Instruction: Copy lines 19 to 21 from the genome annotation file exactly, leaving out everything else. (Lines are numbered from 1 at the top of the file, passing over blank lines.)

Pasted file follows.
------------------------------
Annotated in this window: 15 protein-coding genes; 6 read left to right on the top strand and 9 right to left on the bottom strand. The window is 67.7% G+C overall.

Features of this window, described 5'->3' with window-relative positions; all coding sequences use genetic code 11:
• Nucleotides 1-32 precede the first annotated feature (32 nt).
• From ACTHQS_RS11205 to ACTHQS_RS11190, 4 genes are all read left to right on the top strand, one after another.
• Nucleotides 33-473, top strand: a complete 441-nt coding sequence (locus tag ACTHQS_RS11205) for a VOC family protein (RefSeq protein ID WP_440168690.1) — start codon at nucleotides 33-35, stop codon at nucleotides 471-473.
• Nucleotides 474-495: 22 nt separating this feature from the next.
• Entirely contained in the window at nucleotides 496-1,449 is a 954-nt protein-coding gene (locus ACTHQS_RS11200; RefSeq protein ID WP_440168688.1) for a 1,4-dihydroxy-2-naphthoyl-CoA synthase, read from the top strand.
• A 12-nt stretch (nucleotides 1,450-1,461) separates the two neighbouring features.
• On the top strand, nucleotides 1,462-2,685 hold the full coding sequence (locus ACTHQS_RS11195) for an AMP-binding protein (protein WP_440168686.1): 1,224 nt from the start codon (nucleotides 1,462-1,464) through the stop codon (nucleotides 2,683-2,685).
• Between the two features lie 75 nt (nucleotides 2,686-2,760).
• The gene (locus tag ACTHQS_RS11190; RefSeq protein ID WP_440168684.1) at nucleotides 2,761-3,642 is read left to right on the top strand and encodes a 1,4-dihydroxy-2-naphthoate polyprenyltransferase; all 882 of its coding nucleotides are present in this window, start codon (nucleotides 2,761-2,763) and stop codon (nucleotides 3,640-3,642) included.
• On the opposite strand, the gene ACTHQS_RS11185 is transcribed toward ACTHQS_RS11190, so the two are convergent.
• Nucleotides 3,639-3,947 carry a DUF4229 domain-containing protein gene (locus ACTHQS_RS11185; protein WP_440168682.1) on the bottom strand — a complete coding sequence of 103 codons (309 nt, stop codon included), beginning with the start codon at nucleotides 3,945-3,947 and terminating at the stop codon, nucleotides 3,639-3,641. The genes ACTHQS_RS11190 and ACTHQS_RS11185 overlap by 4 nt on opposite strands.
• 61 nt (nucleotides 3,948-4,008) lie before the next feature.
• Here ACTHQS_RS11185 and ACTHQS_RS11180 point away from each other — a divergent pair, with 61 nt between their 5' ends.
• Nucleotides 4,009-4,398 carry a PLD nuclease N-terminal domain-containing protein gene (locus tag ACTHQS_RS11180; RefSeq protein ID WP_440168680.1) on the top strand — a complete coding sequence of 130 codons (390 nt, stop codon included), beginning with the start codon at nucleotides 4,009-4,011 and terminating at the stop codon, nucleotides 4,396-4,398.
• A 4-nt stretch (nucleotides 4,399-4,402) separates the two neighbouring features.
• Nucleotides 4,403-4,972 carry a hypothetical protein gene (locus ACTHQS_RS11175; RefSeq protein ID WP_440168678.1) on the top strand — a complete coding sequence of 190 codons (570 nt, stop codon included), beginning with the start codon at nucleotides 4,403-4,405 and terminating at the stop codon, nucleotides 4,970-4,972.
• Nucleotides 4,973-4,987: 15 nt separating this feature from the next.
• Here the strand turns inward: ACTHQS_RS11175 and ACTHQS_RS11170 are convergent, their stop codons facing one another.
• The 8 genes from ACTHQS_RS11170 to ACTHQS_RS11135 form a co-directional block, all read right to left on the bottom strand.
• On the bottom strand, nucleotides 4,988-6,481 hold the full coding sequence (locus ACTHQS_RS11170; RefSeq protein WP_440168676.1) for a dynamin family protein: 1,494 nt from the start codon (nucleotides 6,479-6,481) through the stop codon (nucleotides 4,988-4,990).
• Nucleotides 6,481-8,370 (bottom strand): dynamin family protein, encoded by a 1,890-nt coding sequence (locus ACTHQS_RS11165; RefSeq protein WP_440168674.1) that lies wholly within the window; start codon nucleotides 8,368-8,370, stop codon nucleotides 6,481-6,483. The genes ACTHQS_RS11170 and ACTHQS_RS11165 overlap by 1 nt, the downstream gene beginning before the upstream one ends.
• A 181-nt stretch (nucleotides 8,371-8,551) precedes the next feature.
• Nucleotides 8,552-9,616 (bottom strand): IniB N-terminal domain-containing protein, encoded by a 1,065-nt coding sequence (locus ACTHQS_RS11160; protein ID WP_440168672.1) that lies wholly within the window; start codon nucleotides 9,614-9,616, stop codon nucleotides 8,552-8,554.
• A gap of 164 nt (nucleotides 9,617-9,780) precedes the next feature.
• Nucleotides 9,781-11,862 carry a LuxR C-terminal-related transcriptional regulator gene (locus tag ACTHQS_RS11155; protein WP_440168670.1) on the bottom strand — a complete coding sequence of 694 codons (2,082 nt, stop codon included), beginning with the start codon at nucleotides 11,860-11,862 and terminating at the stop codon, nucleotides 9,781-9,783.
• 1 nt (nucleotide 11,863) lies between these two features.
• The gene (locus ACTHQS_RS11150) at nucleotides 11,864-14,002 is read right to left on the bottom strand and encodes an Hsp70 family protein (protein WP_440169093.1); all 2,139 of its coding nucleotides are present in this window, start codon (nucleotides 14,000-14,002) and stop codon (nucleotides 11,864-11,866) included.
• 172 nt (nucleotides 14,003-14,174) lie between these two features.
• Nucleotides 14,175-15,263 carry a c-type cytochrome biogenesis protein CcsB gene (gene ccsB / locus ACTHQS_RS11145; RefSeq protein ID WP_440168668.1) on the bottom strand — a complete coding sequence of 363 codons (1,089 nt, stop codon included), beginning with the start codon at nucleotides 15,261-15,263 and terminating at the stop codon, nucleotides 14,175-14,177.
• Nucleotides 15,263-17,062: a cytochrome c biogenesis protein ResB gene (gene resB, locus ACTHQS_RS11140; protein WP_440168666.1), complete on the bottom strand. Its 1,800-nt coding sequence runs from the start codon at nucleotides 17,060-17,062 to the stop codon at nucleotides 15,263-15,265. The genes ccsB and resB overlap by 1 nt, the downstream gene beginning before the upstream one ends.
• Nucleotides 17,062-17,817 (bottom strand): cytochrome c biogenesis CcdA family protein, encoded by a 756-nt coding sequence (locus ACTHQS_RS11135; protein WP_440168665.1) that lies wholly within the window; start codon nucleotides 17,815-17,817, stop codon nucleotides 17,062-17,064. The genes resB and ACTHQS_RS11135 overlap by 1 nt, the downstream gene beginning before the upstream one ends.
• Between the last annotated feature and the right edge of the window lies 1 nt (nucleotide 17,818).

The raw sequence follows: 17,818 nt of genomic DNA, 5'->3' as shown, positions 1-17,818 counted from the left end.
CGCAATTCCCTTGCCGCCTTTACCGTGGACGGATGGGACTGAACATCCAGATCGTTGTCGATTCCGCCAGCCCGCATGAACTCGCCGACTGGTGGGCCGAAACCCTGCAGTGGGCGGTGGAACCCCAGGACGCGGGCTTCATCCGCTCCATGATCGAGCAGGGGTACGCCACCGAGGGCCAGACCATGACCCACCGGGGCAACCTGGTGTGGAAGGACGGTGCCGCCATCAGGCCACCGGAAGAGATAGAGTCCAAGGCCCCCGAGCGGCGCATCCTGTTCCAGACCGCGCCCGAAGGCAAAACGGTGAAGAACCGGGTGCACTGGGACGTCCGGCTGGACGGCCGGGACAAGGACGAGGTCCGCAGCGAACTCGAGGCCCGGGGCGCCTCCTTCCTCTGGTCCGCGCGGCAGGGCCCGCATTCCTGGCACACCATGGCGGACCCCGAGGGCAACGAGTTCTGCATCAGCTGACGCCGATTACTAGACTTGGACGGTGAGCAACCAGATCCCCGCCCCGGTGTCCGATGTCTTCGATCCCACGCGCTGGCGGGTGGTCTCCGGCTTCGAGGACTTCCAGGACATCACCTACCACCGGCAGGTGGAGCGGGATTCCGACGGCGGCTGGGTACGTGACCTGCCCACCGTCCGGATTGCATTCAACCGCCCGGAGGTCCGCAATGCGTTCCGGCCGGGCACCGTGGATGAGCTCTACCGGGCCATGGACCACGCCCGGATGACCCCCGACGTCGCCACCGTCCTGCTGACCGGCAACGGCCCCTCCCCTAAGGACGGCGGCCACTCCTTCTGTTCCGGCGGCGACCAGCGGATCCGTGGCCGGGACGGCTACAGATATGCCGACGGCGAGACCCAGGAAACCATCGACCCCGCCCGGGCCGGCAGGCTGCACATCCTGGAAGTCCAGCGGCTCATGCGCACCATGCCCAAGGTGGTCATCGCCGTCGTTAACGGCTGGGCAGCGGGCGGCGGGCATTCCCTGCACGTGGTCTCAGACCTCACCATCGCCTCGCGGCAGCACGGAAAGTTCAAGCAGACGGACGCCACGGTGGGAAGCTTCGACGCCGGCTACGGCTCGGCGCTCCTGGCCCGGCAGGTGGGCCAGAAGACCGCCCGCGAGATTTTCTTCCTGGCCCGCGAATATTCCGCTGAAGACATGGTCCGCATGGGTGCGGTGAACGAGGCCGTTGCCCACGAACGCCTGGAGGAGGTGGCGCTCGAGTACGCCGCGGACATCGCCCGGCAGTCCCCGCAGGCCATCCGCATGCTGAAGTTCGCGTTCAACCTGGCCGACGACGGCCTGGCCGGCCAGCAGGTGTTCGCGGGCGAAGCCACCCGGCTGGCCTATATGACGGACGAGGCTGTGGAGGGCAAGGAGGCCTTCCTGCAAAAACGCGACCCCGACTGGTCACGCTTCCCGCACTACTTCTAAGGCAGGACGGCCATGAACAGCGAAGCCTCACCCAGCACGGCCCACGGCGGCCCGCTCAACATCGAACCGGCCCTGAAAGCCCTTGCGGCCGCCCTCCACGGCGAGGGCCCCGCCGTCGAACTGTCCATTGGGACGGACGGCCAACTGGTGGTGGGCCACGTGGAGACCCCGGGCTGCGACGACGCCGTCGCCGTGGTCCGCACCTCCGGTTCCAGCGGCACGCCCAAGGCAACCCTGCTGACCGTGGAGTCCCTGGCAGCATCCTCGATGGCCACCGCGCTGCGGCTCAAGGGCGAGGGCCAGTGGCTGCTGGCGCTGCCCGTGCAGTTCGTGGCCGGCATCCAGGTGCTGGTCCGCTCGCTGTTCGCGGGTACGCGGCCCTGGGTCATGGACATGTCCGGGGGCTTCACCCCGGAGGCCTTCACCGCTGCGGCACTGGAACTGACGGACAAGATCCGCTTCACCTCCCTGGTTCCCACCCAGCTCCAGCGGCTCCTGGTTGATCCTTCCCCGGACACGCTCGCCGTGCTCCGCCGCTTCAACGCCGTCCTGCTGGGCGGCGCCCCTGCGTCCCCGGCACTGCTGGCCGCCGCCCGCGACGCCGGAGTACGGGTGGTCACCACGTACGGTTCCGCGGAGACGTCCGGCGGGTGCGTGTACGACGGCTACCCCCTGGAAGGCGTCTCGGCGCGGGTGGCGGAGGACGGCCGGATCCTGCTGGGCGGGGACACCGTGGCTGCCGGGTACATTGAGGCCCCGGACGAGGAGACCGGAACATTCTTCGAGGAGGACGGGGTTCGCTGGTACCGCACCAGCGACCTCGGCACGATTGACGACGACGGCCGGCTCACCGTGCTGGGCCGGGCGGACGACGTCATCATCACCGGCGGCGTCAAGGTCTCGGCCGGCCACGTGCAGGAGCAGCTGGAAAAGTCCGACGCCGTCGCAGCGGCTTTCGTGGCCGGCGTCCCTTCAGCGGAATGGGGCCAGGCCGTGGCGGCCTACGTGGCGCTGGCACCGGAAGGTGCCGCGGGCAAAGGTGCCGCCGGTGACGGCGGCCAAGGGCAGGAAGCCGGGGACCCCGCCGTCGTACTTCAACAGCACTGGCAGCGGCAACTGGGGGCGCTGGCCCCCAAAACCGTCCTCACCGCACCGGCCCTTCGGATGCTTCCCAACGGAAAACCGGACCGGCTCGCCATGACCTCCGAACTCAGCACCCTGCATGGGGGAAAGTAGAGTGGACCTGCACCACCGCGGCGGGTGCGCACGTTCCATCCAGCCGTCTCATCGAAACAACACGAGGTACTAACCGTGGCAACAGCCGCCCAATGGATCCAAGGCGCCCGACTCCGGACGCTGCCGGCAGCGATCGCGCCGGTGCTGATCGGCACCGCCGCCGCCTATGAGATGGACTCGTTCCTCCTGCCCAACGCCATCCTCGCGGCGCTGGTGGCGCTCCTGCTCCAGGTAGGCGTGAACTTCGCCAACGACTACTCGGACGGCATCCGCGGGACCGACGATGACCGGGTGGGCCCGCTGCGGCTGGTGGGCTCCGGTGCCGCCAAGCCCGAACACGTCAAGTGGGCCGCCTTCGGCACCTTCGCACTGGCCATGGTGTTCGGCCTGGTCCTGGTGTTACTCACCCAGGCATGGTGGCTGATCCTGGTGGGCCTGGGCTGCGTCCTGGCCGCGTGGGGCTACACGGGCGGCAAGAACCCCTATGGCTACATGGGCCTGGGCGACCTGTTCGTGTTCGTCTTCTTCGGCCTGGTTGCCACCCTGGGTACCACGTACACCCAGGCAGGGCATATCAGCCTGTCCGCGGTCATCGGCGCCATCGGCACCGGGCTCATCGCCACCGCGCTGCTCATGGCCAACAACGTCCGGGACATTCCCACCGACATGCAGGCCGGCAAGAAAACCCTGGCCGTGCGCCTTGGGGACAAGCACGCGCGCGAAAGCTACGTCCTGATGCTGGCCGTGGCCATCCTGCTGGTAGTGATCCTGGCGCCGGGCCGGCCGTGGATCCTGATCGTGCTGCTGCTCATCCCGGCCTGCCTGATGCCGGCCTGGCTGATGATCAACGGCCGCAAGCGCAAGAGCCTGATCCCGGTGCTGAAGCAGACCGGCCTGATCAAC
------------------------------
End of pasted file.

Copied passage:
• Nucleotides 4,973-4,987: 15 nt separating this feature from the next.
• Here the strand turns inward: ACTHQS_RS11175 and ACTHQS_RS11170 are convergent, their stop codons facing one another.
• The 8 genes from ACTHQS_RS11170 to ACTHQS_RS11135 form a co-directional block, all read right to left on the bottom strand.